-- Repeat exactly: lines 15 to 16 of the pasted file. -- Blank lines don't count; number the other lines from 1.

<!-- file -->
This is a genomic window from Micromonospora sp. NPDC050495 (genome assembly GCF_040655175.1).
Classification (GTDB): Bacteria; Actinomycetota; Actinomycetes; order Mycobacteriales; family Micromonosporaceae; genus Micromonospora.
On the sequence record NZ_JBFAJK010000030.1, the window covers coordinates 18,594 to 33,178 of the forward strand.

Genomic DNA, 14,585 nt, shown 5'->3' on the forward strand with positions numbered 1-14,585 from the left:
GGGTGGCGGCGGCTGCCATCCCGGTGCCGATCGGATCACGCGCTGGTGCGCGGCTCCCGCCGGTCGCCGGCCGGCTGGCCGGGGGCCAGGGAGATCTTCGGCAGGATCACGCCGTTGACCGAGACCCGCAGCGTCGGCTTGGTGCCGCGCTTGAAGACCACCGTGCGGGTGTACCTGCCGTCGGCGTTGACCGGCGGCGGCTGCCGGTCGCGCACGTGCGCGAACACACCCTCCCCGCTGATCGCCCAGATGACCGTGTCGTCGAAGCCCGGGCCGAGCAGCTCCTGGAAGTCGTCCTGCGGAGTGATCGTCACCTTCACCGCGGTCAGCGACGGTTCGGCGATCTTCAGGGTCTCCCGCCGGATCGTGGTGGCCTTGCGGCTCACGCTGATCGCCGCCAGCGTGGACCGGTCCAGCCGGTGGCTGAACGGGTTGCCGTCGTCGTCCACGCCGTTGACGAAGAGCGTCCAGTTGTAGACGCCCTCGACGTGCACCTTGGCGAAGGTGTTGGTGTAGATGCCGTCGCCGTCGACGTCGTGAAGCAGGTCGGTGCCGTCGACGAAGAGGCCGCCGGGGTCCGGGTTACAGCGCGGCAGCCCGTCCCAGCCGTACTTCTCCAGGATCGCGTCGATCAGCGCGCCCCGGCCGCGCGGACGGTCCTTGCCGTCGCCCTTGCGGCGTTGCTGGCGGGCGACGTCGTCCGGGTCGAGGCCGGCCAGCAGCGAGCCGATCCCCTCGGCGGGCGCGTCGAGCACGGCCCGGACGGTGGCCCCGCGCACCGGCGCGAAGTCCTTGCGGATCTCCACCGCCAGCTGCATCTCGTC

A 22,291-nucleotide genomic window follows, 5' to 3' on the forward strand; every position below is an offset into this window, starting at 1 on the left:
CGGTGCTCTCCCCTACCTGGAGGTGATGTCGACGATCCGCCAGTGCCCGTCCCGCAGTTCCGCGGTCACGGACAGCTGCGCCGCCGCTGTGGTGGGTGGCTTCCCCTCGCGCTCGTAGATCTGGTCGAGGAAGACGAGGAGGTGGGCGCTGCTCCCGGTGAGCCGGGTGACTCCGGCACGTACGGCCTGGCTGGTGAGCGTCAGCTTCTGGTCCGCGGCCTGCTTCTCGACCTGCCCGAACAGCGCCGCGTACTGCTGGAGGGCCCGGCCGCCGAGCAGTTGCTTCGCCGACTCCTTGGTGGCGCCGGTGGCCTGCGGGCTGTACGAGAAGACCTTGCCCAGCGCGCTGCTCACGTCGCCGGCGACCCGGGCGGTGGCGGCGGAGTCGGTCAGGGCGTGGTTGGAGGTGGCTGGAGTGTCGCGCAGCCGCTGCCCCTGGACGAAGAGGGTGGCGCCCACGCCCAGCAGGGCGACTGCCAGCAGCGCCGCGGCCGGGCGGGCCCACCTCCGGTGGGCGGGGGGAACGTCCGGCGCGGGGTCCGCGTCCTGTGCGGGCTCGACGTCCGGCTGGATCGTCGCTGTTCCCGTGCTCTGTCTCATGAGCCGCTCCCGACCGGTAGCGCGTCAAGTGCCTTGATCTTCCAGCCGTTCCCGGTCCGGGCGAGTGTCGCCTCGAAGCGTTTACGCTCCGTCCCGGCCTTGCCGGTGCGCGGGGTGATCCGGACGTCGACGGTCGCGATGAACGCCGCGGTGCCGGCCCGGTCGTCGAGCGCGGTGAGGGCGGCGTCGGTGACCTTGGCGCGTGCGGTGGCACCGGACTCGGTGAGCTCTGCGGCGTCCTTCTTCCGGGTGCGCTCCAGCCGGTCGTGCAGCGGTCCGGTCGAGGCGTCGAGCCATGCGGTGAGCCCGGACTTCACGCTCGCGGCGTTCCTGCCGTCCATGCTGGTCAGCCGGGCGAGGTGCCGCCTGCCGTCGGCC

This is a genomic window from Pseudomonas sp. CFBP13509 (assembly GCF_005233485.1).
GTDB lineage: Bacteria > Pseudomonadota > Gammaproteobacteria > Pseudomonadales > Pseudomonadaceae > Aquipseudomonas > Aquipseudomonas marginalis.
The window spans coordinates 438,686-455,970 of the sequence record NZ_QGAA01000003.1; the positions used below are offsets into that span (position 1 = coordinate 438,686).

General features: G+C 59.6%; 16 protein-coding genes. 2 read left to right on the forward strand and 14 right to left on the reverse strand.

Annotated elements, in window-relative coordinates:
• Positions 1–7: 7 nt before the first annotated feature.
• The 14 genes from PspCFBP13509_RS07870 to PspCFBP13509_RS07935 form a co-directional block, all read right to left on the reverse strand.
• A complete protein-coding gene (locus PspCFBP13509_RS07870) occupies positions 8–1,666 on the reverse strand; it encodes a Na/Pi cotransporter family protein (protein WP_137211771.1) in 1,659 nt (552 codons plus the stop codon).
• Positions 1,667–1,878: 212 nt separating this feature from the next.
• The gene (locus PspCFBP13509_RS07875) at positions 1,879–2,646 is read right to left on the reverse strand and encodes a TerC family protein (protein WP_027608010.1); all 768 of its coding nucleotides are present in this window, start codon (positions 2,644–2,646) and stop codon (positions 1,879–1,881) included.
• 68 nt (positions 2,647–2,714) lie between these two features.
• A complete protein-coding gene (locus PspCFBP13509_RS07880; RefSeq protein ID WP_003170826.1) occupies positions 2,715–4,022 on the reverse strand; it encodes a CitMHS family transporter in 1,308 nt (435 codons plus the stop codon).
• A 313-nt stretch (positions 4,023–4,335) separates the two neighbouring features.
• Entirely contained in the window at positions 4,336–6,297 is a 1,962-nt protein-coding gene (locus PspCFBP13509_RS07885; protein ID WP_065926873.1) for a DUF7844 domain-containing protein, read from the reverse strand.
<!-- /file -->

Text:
• A complete protein-coding gene (locus PspCFBP13509_RS07870) occupies positions 8–1,666 on the reverse strand; it encodes a Na/Pi cotransporter family protein (protein WP_137211771.1) in 1,659 nt (552 codons plus the stop codon).
• Positions 1,667–1,878: 212 nt separating this feature from the next.